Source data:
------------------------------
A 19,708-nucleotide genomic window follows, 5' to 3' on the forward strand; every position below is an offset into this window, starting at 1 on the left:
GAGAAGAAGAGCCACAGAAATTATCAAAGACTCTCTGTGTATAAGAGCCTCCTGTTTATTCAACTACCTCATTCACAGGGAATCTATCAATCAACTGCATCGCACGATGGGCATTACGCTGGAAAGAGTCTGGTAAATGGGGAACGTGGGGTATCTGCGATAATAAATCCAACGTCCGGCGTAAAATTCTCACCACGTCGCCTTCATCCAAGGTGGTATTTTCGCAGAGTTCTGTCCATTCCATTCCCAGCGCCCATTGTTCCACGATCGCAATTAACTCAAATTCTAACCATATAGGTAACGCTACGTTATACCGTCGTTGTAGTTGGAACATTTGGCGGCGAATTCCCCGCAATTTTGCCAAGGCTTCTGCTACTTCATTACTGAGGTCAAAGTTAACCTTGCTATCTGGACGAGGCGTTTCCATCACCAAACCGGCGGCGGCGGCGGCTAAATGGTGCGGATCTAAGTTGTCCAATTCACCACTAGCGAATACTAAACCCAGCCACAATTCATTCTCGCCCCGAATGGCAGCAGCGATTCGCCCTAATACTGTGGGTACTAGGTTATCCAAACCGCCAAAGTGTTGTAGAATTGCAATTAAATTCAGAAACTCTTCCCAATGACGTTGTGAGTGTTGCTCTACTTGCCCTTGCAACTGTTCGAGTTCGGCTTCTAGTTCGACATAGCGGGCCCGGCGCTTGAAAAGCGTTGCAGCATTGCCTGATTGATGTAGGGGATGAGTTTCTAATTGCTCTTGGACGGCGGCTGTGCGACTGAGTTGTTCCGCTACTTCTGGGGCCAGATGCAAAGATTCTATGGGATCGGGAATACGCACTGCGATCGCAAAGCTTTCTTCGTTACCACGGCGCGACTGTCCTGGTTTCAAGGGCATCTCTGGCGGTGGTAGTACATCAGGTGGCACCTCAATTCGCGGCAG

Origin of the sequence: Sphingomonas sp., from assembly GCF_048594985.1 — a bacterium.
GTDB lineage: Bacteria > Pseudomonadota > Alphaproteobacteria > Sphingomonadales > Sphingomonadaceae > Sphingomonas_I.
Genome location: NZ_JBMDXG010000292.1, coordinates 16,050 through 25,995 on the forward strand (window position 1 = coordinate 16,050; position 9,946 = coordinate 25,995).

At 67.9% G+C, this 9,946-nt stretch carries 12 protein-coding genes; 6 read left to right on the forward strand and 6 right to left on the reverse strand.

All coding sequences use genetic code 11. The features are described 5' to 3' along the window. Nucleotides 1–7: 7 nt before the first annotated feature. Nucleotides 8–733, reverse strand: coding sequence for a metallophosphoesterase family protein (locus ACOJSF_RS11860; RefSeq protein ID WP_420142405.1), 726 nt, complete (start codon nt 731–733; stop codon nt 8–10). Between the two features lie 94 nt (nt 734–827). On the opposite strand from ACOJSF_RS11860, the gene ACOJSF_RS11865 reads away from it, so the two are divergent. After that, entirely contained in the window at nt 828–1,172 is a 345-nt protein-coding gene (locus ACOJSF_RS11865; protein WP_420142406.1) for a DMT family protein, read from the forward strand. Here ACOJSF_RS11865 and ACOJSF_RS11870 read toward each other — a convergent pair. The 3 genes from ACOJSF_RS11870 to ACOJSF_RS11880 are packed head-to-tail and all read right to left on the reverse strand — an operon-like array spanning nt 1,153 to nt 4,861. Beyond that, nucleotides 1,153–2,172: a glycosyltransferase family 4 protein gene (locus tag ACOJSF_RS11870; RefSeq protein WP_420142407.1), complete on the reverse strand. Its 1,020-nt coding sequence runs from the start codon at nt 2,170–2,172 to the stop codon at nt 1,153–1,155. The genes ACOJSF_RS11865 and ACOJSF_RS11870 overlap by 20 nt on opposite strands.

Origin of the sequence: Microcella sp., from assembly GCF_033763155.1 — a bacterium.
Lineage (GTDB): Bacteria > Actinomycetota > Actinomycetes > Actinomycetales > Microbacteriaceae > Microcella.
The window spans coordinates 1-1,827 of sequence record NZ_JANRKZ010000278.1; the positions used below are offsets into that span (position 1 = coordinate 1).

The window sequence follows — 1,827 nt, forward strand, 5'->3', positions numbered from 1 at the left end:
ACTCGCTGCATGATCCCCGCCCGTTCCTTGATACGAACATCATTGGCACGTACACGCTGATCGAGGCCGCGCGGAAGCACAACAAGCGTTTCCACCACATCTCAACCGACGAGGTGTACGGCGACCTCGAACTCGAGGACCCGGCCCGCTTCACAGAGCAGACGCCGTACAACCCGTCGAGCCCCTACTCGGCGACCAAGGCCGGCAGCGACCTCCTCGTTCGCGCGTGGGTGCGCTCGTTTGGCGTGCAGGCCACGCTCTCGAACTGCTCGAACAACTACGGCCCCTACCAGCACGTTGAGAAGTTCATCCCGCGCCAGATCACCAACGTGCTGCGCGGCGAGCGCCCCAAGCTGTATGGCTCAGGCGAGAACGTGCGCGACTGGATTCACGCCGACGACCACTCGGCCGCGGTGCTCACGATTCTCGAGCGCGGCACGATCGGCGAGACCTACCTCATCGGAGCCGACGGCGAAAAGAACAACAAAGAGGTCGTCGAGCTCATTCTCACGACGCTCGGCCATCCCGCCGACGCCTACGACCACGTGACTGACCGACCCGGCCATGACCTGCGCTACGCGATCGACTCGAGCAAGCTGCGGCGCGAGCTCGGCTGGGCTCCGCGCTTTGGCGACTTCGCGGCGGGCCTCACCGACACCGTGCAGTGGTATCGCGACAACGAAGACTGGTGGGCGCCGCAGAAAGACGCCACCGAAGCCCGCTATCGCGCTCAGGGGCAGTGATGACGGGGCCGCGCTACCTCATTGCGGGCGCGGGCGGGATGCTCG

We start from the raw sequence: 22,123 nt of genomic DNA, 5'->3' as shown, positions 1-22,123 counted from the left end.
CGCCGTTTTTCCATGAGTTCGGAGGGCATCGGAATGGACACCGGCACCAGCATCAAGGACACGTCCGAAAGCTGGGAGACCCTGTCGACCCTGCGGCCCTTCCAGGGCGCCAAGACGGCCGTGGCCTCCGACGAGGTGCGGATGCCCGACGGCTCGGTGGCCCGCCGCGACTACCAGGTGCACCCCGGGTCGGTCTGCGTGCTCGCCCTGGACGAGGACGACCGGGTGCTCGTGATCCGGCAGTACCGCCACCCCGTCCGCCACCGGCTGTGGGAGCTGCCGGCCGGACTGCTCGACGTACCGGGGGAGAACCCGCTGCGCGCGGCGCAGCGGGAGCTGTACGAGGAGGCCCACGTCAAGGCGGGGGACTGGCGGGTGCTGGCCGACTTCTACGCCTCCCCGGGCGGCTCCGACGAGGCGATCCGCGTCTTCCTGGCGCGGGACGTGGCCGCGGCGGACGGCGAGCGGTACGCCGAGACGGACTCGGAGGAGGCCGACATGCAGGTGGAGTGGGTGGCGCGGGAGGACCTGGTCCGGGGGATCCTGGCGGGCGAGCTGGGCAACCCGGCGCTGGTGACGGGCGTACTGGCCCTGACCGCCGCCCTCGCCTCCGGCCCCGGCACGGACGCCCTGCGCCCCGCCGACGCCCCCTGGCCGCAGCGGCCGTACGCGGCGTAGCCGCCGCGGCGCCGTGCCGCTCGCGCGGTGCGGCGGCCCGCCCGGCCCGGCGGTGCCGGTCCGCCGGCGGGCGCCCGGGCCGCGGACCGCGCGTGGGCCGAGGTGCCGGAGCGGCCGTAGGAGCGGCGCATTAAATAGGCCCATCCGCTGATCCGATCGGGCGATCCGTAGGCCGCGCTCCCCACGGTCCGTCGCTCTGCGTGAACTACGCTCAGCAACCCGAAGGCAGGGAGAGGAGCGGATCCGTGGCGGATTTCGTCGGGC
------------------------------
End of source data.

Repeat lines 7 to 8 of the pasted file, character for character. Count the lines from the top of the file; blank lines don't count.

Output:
All coding sequences use genetic code 11. The features are described 5' to 3' along the window. Nucleotides 1–7: 7 nt before the first annotated feature. Nucleotides 8–733, reverse strand: coding sequence for a metallophosphoesterase family protein (locus ACOJSF_RS11860; RefSeq protein ID WP_420142405.1), 726 nt, complete (start codon nt 731–733; stop codon nt 8–10). Between the two features lie 94 nt (nt 734–827). On the opposite strand from ACOJSF_RS11860, the gene ACOJSF_RS11865 reads away from it, so the two are divergent. After that, entirely contained in the window at nt 828–1,172 is a 345-nt protein-coding gene (locus ACOJSF_RS11865; protein WP_420142406.1) for a DMT family protein, read from the forward strand. Here ACOJSF_RS11865 and ACOJSF_RS11870 read toward each other — a convergent pair. The 3 genes from ACOJSF_RS11870 to ACOJSF_RS11880 are packed head-to-tail and all read right to left on the reverse strand — an operon-like array spanning nt 1,153 to nt 4,861. Beyond that, nucleotides 1,153–2,172: a glycosyltransferase family 4 protein gene (locus tag ACOJSF_RS11870; RefSeq protein WP_420142407.1), complete on the reverse strand. Its 1,020-nt coding sequence runs from the start codon at nt 2,170–2,172 to the stop codon at nt 1,153–1,155. The genes ACOJSF_RS11865 and ACOJSF_RS11870 overlap by 20 nt on opposite strands.

Origin of the sequence: Microcella sp., from assembly GCF_033763155.1 — a bacterium.